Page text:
"We were all excited to hear Mike Suffredini, ISS Program Manager, announce that [the books] were available at the conference when he made his keynote speech last July," said Rai. "The feedback has been extremely positive, and I had co-workers contact me from the conference venue to tell me the books were going fast and generating a lot of interest."
The rest of the books should finish rolling out by December, completing the series. The remaining topics include Plant Science, Rodent Research, Combustion Science, Fluid Physics, Fundamental Physics, Fruit Fly Research, Cellular Biology, Space Environment Effects, Human Research, Acceleration Environment, Microgravity Materials Research, and Macromolecular Crystal Growth.
"The books were also well received by the Government Printing Office which is making them available in bookstores and libraries across the country," said Rai. "I was told that this rarely happens and will likely happen for the entire series."
The hope is that each guide book will start a conversation in the community of each research discipline, educating, engaging and encouraging scientists to seek opportunities. The question researchers should ask themselves while reading is, "how can my ground-based experiments translate to the microgravity environment?" The answers can be endless with the books offering a jumping point to the creative process. Once an idea emerges for interested scientists, NASA and the Center for the Advancement of Science in Space (CASIS) have avenues to assistance and resources to help take research concepts into reality and ultimately to orbit.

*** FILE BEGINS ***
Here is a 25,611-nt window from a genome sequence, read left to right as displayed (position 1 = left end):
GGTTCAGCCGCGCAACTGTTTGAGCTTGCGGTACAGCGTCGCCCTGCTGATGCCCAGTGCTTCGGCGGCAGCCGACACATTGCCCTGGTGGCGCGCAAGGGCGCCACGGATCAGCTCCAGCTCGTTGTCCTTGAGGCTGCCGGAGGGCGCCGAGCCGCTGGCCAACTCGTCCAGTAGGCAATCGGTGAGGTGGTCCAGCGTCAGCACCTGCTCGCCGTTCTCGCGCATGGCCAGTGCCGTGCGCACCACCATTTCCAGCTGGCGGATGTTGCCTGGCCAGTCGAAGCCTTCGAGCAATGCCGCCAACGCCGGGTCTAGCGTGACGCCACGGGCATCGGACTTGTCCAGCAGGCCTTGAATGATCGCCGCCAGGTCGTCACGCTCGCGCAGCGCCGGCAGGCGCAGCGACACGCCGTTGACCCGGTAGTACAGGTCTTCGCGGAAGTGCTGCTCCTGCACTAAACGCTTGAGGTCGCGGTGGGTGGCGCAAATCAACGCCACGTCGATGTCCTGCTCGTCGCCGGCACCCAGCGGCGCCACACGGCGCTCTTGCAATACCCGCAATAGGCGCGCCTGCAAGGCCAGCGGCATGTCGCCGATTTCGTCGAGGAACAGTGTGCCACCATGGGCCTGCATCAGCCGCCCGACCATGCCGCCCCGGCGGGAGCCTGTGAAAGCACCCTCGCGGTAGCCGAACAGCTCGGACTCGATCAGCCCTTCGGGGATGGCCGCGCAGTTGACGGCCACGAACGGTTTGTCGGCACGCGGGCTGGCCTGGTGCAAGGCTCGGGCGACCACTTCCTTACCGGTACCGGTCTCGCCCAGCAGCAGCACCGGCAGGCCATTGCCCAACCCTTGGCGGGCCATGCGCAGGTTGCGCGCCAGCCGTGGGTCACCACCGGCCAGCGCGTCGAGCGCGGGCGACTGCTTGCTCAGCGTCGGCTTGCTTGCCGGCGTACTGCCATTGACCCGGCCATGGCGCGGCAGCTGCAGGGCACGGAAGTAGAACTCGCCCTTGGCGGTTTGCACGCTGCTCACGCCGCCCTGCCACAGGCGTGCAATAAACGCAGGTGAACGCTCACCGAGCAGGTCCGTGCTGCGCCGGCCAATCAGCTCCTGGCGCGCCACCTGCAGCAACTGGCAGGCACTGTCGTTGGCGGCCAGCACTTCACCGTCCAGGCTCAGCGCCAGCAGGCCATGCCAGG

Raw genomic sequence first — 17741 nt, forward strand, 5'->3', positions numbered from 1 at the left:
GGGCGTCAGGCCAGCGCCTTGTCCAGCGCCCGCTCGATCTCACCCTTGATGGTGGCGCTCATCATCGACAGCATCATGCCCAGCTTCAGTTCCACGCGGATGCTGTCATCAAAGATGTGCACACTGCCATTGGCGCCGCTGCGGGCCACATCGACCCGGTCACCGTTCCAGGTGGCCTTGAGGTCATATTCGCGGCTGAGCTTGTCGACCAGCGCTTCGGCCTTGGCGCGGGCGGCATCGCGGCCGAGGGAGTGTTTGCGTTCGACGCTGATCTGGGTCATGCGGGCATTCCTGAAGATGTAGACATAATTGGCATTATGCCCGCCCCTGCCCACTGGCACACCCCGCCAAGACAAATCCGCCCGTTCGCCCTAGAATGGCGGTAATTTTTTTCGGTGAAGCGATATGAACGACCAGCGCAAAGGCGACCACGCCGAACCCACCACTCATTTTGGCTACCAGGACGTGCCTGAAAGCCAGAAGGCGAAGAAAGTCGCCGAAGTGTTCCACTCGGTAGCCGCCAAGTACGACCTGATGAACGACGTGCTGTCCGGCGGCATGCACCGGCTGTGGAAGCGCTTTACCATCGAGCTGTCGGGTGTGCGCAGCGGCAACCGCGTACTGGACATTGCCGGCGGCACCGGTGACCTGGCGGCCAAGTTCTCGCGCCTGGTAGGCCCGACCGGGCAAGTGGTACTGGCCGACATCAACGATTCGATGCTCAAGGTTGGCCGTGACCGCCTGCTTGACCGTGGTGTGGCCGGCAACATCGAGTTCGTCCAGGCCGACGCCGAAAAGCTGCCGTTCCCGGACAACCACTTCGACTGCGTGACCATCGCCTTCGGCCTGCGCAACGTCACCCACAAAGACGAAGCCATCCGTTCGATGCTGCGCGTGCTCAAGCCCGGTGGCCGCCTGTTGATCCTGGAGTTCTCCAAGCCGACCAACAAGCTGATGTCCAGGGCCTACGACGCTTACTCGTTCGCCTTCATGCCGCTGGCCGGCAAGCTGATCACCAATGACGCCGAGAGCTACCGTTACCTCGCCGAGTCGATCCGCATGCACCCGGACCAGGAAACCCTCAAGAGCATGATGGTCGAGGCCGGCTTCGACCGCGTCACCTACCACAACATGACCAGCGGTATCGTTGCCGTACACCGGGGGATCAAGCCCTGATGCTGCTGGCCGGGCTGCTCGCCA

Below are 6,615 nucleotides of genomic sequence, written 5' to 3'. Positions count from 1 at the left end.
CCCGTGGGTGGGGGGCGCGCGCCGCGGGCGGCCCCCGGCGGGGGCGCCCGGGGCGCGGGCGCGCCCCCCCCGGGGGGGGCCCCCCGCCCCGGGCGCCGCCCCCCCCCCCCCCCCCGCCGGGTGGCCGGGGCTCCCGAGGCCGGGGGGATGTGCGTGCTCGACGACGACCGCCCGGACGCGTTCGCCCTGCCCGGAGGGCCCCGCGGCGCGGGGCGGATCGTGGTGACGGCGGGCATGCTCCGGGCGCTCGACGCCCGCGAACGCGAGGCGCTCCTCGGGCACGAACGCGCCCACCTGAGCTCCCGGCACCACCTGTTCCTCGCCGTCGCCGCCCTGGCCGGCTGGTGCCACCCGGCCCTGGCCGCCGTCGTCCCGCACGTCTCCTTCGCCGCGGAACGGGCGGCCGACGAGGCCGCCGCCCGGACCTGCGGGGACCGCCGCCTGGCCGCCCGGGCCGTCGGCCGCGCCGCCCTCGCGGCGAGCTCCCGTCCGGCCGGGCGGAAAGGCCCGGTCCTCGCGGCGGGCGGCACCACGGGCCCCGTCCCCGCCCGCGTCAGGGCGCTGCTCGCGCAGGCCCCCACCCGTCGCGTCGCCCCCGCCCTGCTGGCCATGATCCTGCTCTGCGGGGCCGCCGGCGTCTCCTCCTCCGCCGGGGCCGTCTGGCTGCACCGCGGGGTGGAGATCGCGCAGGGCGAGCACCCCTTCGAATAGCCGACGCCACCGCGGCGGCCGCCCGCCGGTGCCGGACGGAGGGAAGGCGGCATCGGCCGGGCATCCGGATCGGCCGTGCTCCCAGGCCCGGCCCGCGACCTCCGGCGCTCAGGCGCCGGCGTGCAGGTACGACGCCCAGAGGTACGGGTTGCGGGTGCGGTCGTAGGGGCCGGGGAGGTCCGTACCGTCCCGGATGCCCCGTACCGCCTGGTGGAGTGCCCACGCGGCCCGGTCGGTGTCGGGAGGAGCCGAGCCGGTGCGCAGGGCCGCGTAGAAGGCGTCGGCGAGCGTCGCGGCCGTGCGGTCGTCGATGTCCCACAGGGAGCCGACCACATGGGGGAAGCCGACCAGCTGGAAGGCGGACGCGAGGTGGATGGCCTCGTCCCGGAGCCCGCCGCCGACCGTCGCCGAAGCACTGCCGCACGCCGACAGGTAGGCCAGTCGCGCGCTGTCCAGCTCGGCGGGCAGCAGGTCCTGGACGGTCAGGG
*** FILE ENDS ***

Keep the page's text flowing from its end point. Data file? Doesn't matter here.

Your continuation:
"The books are written at a level that would help new users see opportunities and begin developing proposals for these opportunities through either NASA or CASIS," said Rai. "These guides would answer the questions of a 'first conversation' about how to use the space station in their discipline, and motivate them to learn enough from
|Contact: Laura Niles|
NASA/Johnson Space Center